Isai'ah (prop. Heb. Yeshayah', ישִׁעיָה, saved by Jehovah; but this shorter form occurs, with reference to this person, only in the Rabbinic title of the book,: the text always has the name in the paragogic form — Yeshaya'hu, ישִׁעיָהוּ, Sept., Josephus, and N.T. ῾Ησαϊvας, Vulg. Isaias; Auth. Vers. N.T. "Esaias:" but the Heb. name, both in the simple and prolonged forms, occurs of other persons likewise, although differently Anglicized in the Eng. Vers.; SEE JESHAIAH; SEE JESAIAH ), one of the most important of "the Greater Prophets," who gave title to one of the books of Scripture.
I. Personal History of the Prophet. — Little is known respecting the circumstances of Isaiah's life. Kimchi (A.D. 1230) says in his commentary on Isa 1:1, "We know not.his race, nor of what tribe he was." His father's name was Amoz (Isa 1:1), whom the fathers of the Church confound with the prophet Amos, because they were unacquainted with Hebrew, and in Greek the two names are spelled alike (so Clem. Alex.; Jerome, Prce. in Amn.; August. Civ. D. 18, 27). See-Amoz. The opinion of the Rabbins (Gemara, Megilla, 10:2) that Isaiah was the brother of king Amaziah rests also on a mere etymological combination (see Carpzov, De regis Jesuice natalibus, Rost. 1735). Isaiah resided at Jerusalem, not far from the Temple (ch. 6). We learn from ch. 7 and 8 that he was married. Two of his sons are mentioned, Shear-jashub and Maher-shalal-hashbaz. These significant names, which he gave to his sons, prove how much Isaiah lived in his vocation. He did not consider his children as belonging merely to himself, but rendered them living admonitions to the people. In their names were contained the two chief points of his prophetic utterances: one recalled to mind the severe and inevitable judgment wherewith the Lord was about to visit the world, and especially his people; the other, which signifies "The remnant shall return," pointed out the mercy with which the Lord would receive the elect, and with which, in the midst of apparent destruction, he would take care to preserve his people and his kingdom. Isaiah calls his wife a prophetess. This indicates that his marriage-life was not only consistent with his vocation, but that it was intimately interwoven with it. This name cannot mean the wife of. a prophet, but indicates 'that the prophetess of Isaiah had a prophetic gift, like Miriam, Deborah' and Huldah. The appellation here given denotes the suitableness as well as genuineness of their conjugal relation.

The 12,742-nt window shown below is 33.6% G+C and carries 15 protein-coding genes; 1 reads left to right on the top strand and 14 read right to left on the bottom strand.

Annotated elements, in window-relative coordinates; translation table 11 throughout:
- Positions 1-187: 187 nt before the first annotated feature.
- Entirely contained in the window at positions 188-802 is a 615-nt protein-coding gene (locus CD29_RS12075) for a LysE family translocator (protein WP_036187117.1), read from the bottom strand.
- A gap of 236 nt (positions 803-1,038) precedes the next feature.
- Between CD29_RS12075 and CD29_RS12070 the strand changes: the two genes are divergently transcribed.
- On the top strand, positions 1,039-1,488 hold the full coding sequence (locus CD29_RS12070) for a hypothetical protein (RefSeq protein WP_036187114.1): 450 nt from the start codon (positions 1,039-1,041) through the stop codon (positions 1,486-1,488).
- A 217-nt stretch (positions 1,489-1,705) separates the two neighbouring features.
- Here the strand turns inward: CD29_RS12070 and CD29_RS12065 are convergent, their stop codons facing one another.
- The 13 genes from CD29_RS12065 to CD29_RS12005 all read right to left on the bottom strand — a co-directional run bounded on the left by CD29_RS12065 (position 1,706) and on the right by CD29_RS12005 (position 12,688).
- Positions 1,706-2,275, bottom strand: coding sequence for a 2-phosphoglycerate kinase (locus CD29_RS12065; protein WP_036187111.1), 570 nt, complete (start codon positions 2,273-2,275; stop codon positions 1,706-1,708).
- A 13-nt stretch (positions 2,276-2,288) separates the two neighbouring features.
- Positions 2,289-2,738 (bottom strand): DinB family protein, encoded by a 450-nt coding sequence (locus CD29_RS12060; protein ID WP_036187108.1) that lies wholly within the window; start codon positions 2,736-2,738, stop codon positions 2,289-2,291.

Even the dress of the prophet was subservient to his vocation. According to 20:2, he 'Wore a garment of haircloth or sackcloth. This seems also to have been the costume of Elijah, according to 2 Kings 1,.8; and it was the dress of John the Baptist (Mt 3:4). Hairy sackcloth is in the Bible the symbol of repentance (compare Isa 20:6,6, and 1Ki 21:27). This costume of the prophets was a sermo propheticus realis, a prophetic preaching by fact. Before he has opened his lips his external appearance proclaims μετανοεῖτε, repent.
It is held traditionally that Isaiah suffered martyrdom under the wicked Manasseh, by being sawn in two under a memorable tree long said to have stood in the vicinity of Jerusalem (Gemara, Jeban. 4, 13; compare Sanhedr. f. 103 b, and the Targumites, in Assemani, Catalog. Bibl. 'Vat. 1, 452; Trypho, p. 349; Jerome, in Jes. 57; Origen, in Psalm. 27 in Matthew 23; Tertullian, Patient. 14; Augustine, Civ. Dei, 18, 24; Chronic. Pasch. p. 155). The traditional spot of the martyrdom is a very old mulberry-tree which stands near the Pool of Siloam, on the slopes of Ophel, below the south-east wall of Jerusalem. A similar account of his death is contained in the Ascension of the Prophet Isaiah, an apocryphal work, the Greek original of which was known to the early Church (Epiphan. licer. 40, 2;
Jerome, in les. 44, 4, p. 761, etc.), and of which only recently an Ethiopic version has been found and translated by Dr. Laurence, Oxford, 1819 (see Nitzsch, in the Studien und Krit. 1830, 2, 209; Engelhardt, Kirchengesch. Abhandl. 207 sq.). The same fate of Isaiah appears to be alluded to by Josephus (Ant. 10:3, 1).
II. Time of Isaiah. — The heading of this book places the prophet under the reigns of Uzziah, Jotham, Ahaz, and Hezekiah, kings of Judah; and an examination of the prophecies themselves, independently of the heading, leads us to the same chronological results. Chapter 6 in which is related the definite call of Isaiah to his prophetic office, is thus headed: "In the year in which king Uzziah died I saw the Lord," etc. The collection of prophecies is, therefore, not chronologically arranged, and-the utterances in-the preceding chapters (1 to 6) belong, for chronological and other reasons to the last year of the reign of Uzziah, although the utterances in chapters 2, 3, 4, and 5 have been erroneously assigned to the reign of Jotham. As, however, the position of affairs was not materially changed under the reign of Jotham, we may say that the first chapter was uttered during that reign. The continuation of prophetic authorship, or the writing down of uttered prophecies, depended upon the commencement of new historical developments, such as took place under the reigns of Ahaz and Hezekiah. Several prophecies (namely, 7-10:4; 1:2-31; 17) belong to the reign of Ahaz (Isa 14:28-32, apparently to the occasion of his death); and most of the subsequent prophecies to the reign of Hezekiah. The prophetic ministry of Isaiah under Hezekiah is also described in a historical section contained in chapters 36-39. The data which are contained in this section come down to the fifteenth year of the reign of Hezekiah: consequently we are in the possession of historical documents proving that the prophetic ministry of Isaiah was in operation during about forty-five years, commencing in the year B.C. 756, and extending to the year B.C. 711. Of this period, at least one year belongs to the reign of Uzziah, sixteen to the reign of Jotham, fourteen to the reign of Ahaz, and fourteen and upwards to the reign of Hezekiah. It has been maintained, however, by Staudlin, Jahn, Bertholdt, Gesenius, and others, that Isaiah lived to a much later period, and that his life extended to the reign of Manasseh, the successor of Hezekiah. For this opinion the following reasons are adduced: